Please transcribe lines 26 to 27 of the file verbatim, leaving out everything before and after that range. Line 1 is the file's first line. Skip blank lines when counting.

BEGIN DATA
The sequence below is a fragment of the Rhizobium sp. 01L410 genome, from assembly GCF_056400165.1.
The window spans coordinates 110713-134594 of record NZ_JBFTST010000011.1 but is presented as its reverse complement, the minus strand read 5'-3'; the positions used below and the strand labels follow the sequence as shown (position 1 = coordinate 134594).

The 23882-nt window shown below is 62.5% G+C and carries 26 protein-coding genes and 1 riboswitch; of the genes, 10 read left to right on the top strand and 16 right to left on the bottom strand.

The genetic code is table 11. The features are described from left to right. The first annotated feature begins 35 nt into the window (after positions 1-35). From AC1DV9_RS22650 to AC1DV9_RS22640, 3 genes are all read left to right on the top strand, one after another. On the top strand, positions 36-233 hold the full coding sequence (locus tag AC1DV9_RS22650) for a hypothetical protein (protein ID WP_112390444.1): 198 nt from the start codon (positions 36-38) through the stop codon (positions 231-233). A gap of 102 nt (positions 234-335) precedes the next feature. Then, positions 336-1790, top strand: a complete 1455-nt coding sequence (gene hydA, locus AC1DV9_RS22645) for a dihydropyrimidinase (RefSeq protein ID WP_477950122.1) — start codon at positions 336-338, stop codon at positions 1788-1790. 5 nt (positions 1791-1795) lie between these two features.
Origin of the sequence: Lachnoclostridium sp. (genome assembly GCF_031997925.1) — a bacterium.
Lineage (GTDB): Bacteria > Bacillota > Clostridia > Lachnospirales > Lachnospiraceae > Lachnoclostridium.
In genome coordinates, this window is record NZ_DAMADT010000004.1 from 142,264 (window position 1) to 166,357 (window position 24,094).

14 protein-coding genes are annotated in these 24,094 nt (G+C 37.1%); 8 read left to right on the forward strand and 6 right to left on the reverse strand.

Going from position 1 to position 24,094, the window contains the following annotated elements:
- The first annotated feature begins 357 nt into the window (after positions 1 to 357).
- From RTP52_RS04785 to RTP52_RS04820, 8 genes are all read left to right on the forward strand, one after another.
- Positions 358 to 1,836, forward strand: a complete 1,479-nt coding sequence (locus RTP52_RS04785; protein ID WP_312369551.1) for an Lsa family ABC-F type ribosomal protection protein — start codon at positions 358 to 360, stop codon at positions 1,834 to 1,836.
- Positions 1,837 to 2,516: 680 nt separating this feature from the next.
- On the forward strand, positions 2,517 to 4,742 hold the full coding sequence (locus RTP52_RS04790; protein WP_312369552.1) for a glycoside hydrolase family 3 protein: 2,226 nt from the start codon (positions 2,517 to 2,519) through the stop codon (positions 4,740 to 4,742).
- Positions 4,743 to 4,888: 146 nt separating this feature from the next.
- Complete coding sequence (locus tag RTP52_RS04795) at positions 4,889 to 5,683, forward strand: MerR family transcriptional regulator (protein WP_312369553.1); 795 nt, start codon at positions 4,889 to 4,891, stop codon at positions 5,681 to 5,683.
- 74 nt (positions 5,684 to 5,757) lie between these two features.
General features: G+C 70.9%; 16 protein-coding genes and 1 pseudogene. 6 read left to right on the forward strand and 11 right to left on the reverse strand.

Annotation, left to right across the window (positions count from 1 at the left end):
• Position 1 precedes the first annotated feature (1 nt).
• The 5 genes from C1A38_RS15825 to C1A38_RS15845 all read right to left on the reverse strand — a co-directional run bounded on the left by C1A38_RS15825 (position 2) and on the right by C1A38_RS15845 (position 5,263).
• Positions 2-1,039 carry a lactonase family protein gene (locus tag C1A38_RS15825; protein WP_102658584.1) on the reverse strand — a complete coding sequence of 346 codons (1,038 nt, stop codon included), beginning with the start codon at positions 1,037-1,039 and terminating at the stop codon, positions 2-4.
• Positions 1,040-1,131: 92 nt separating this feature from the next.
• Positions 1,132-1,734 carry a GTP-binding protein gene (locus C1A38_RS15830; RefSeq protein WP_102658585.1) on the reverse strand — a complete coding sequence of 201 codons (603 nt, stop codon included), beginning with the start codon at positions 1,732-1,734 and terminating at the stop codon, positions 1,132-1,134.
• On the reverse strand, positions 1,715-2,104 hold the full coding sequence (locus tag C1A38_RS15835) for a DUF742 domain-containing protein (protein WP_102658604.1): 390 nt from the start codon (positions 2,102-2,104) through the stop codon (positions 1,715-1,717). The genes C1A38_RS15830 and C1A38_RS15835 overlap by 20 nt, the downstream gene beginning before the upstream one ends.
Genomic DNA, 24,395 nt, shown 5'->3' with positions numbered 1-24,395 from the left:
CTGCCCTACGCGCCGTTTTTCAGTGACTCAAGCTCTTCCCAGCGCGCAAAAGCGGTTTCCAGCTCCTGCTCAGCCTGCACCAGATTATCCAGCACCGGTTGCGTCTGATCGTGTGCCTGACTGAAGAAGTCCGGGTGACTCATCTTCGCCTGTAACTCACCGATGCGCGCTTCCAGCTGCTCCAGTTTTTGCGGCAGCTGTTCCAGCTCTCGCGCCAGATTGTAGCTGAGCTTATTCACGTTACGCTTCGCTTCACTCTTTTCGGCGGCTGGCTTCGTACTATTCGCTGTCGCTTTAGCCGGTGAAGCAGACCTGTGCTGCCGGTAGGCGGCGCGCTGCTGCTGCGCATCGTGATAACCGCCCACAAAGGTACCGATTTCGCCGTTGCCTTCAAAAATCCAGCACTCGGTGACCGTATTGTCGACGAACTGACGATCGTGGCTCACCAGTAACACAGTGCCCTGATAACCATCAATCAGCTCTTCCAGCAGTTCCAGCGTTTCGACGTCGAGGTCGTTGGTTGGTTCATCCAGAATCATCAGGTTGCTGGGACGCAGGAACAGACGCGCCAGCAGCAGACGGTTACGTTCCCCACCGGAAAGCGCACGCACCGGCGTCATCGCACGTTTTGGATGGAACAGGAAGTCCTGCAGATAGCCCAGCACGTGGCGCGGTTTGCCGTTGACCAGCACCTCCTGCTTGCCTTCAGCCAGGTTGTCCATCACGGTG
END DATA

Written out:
Genomic DNA, 24,395 nt, shown 5'->3' with positions numbered 1-24,395 from the left:
CTGCCCTACGCGCCGTTTTTCAGTGACTCAAGCTCTTCCCAGCGCGCAAAAGCGGTTTCCAGCTCCTGCTCAGCCTGCACCAGATTATCCAGCACCGGTTGCGTCTGATCGTGTGCCTGACTGAAGAAGTCCGGGTGACTCATCTTCGCCTGTAACTCACCGATGCGCGCTTCCAGCTGCTCCAGTTTTTGCGGCAGCTGTTCCAGCTCTCGCGCCAGATTGTAGCTGAGCTTATTCACGTTACGCTTCGCTTCACTCTTTTCGGCGGCTGGCTTCGTACTATTCGCTGTCGCTTTAGCCGGTGAAGCAGACCTGTGCTGCCGGTAGGCGGCGCGCTGCTGCTGCGCATCGTGATAACCGCCCACAAAGGTACCGATTTCGCCGTTGCCTTCAAAAATCCAGCACTCGGTGACCGTATTGTCGACGAACTGACGATCGTGGCTCACCAGTAACACAGTGCCCTGATAACCATCAATCAGCTCTTCCAGCAGTTCCAGCGTTTCGACGTCGAGGTCGTTGGTTGGTTCATCCAGAATCATCAGGTTGCTGGGACGCAGGAACAGACGCGCCAGCAGCAGACGGTTACGTTCCCCACCGGAAAGCGCACGCACCGGCGTCATCGCACGTTTTGGATGGAACAGGAAGTCCTGCAGATAGCCCAGCACGTGGCGCGGTTTGCCGTTGACCAGCACCTCCTGCTTGCCTTCAGCCAGGTTGTCCATCACGGTG